Replacing the Columbus Statue: Deliver Black Dreams' Call to Action

A new initiative supports Black artists and racial equity.

Donna Marbury
Deliver Black Dreams mural in Milo-Grogan

Art is a means to an end, says Marshall Shorts. While many remember the Harlem Renaissance for its poetry and portraiture, Shorts recalls the artistic movement as a direct response to the brutality Blacks faced in the U.S. “Whenever there is turbulence, Black people have historically responded with culture,” says Shorts, a Columbus-based artist. 

To that end, during a year marked by the COVID-19 pandemic and the global protests ignited by the deaths of George Floyd and Breonna Taylor, Shorts conceived the Deliver Black Dreams initiative to foster creativity and support Black artists. In response to despairing times, Shorts says, art can give the community hope. “It’s not just, let’s make something pretty, let’s tell these stories. Our art is a call to action,” says Shorts, the lead artist of Deliver Black Dreams, which is spearheaded by the Maroon Arts Group and supported by the Greater Columbus Arts Council and the city of Columbus. 

Deliver Black Dreams amplifies several art projects created by Black artists in Central Ohio. This includes the preservation of Art Unites Cbus murals, art painted on plywood that protected Downtown buildings during the racial justice protests in the spring and summer of 2020. In addition, at least three large-scale murals highlighting the initiative will be directed and painted by Black artists from the community. 

Art Unites Cbus murals in the King-Lincoln Bronzeville neighborhood

“Conversation is one of the most important roles that public art plays in our community,” says Jami Goldstein, vice president of marketing, communications and events for GCAC. “We’ve long positioned ourselves as a convener, collaborator and connector in the community. A huge part of that is financially through grants, but also by giving voice to artists as they seek to be a catalyst for change and dialogue.”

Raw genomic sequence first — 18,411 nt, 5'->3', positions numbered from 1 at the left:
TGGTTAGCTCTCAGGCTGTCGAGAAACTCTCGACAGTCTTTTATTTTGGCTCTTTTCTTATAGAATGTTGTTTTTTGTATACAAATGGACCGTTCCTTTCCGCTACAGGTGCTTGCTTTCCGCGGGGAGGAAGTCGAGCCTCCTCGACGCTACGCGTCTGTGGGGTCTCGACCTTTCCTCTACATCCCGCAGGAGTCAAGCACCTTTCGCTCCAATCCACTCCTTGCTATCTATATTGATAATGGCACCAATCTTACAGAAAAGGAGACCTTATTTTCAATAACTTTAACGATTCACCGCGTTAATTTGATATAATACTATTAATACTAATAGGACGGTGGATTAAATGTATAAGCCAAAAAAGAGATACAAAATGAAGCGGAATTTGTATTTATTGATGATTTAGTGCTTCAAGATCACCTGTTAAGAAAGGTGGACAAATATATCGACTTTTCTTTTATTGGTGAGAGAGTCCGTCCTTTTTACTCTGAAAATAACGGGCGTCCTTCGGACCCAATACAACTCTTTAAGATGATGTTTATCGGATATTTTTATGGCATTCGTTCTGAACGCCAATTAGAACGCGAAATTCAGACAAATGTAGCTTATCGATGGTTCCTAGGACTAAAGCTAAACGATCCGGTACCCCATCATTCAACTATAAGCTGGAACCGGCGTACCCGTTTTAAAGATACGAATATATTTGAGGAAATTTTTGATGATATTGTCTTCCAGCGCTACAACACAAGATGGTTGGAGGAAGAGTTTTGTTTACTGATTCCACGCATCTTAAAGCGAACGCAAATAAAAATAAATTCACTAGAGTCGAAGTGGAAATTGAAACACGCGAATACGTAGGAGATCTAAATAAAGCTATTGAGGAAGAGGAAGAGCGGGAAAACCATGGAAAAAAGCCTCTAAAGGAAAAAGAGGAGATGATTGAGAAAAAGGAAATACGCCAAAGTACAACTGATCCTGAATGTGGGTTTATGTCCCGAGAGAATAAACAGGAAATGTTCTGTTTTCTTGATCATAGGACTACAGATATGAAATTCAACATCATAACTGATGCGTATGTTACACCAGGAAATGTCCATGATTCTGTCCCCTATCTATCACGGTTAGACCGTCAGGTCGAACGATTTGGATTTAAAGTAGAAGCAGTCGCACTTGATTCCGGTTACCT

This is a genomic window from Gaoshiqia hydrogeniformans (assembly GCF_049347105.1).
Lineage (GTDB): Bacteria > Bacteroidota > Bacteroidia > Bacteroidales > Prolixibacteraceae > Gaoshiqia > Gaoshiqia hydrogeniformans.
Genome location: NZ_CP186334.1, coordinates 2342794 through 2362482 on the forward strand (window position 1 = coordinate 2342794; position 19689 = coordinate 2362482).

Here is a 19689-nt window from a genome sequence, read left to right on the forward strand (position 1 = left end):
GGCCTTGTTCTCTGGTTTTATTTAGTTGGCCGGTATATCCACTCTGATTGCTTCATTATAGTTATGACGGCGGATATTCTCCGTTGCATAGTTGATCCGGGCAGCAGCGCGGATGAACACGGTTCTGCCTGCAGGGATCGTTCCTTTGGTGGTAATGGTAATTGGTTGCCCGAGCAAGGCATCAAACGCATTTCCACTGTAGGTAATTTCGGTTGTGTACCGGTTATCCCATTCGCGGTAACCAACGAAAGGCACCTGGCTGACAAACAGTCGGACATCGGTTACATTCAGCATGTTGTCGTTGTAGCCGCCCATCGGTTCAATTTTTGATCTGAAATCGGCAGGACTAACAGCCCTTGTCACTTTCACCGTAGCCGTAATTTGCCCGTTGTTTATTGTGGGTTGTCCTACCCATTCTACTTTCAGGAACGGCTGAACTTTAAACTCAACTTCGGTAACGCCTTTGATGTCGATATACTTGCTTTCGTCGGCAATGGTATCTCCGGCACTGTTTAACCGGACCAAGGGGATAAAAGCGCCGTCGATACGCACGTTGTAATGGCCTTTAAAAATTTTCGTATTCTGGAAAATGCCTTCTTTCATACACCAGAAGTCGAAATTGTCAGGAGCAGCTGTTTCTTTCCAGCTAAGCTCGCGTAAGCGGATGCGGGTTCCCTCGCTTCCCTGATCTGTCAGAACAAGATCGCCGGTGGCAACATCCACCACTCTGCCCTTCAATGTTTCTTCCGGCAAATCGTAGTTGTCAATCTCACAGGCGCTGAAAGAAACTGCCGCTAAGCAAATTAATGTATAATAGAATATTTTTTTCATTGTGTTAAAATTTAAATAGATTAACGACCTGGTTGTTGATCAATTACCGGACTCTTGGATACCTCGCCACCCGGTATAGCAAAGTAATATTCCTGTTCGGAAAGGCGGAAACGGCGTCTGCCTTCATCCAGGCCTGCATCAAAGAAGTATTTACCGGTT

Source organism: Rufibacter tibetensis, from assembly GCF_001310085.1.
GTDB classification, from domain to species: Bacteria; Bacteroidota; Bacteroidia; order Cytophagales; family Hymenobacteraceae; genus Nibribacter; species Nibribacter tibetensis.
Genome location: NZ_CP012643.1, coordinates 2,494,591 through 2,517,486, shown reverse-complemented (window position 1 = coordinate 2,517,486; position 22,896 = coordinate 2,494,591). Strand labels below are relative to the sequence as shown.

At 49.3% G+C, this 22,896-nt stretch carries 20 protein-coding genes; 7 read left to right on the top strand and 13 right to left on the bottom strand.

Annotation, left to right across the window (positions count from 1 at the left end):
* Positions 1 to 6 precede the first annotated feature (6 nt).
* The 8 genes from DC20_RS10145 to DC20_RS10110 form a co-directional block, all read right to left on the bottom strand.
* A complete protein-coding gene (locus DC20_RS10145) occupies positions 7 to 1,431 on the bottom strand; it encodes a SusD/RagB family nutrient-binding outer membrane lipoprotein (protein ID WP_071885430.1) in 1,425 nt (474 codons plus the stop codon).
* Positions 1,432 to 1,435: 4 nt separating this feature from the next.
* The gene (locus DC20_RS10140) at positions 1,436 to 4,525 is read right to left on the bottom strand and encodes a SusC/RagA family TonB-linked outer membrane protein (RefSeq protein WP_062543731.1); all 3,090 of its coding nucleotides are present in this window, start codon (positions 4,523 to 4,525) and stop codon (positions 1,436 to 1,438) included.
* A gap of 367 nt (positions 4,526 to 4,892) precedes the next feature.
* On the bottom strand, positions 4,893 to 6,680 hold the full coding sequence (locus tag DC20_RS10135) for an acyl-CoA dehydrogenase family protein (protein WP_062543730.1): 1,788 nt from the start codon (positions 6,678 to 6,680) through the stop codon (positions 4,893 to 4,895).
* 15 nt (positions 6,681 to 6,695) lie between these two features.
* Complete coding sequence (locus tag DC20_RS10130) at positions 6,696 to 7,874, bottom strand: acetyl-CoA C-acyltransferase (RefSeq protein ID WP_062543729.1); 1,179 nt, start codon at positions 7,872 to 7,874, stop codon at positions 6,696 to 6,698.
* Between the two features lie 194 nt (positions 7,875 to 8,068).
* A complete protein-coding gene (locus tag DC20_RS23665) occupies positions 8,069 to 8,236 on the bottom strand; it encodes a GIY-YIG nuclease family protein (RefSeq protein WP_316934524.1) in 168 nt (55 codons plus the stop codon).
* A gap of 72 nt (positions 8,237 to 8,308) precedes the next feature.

The initiative’s first project was completed in November—a 5,000-square-foot mural with the words “Deliver Black Dreams, It’s for All of Us” amid a bouquet of rainbow-colored fists. Funding by Deliver Black Dreams allowed for six Black artists to be paid at scale for the project, located on a Fifth Avenue retaining wall leading into the Milo-Grogan neighborhood. Artist Lisa McLymont, who designed the mural and led the mural team, says that the Black art community is broad and talented, but rarely gets opportunities to do large, highly visible projects. 

“I would like to see Black art coveted in the larger community as much as art by others,” McLymont says. “That is shifting for me and a few others, but I’d really like to see this happening for more Black artists of all ages and interests.” 

Art Unites Cbus murals in Downtown

Though Black artists are being commissioned in response to the events of 2020, the art world is still mostly composed of white voices. Eighty-five percent of the art hanging in the nation’s top museums is by white artists, according to a 2019 study by the Andrew W. Mellon Foundation and the Association of Art Museum Directors. Shorts says Deliver Black Dreams will offer programs and opportunities that create a pipeline of Black talent. 

“I would love to see a line item on the city budget called Deliver Black Dreams,” Shorts says. “The logic is if you free the least amongst us, everybody in the broad spectrum is liberated, too. But it’s something that all of us have to take part in, not just Black people.”